The CRC Energy Efficiency Scheme, with some modifications from its original version, came into force on 1 April 2014. It is a mandatory emissions trading scheme which requires large businesses and public sector organisations to audit, report, and provide payment for the amount of carbon used under the guise of reducing carbon emissions. The stated purpose is to aid the reduction of UK greenhouse gas emission from 1990 levels by 80% by 2050.
Participation is based on energy consumption. The problem, particularly for companies who operate a brand rather than an owner−operator model, is that the burden falls on the identifiable company rather than to specific sites or occupiers (this is a simplified summary, exceptionsapply).
Companies such as hotels, large retailers, PE Funds, franchises, and large offices where electricity bills exceed £500k are targeted for compliance with this regulation (in summary, again exceptions apply). One of the many complications with the CRC is that it applies to the brand or franchisor rather than the building owner or operator. This is further compounded with the problem of how the CRC is worded which refers to it not as a tax or a fee, despite the very clear purpose of applying a Government tariff on businesses. The odd wording around the CRC can and has caused problems for many who did not anticipate this type of tax, nor include it in the indemnities clauses within their franchise/management agreements.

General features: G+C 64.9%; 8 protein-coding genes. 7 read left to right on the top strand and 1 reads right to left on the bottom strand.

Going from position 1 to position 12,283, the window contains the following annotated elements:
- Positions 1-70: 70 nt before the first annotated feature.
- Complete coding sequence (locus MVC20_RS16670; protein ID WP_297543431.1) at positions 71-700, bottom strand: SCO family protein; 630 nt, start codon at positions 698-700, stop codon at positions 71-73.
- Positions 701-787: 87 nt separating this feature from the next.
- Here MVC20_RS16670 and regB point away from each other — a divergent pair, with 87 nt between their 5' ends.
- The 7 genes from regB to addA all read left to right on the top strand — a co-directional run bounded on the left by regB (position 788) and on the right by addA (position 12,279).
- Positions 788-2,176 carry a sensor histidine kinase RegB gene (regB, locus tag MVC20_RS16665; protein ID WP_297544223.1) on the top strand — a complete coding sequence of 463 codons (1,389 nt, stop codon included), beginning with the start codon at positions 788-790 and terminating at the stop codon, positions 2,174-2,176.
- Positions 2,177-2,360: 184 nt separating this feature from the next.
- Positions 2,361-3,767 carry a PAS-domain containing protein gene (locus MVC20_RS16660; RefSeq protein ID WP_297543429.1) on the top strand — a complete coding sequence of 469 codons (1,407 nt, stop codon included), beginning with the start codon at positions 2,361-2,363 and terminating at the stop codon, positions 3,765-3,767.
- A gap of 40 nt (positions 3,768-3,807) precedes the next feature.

As a result, many brands (or parent companies) have struggled to push the cost back to the operator who is responsible for the carbon emissions on a premise. There is a caveat whereby landlords will be liable for a tenants’ energy consumption if they are responsible for the supply of energy, however this tends not to be included within modern commercial leases where the tenant is occupying the majority or all of a premise.
The CRC requires the company to submit a retrospective yearend summary of the previous year’s use and to pay £16 per tonne of CO2 used in 2014 and 2015. Documentation must be maintained on how the yearend summary was calculated.
Failure to comply either with registration, yearend reporting, or to pay the fee, comes with a hefty penalty and in extreme cases can amount to a criminal offense.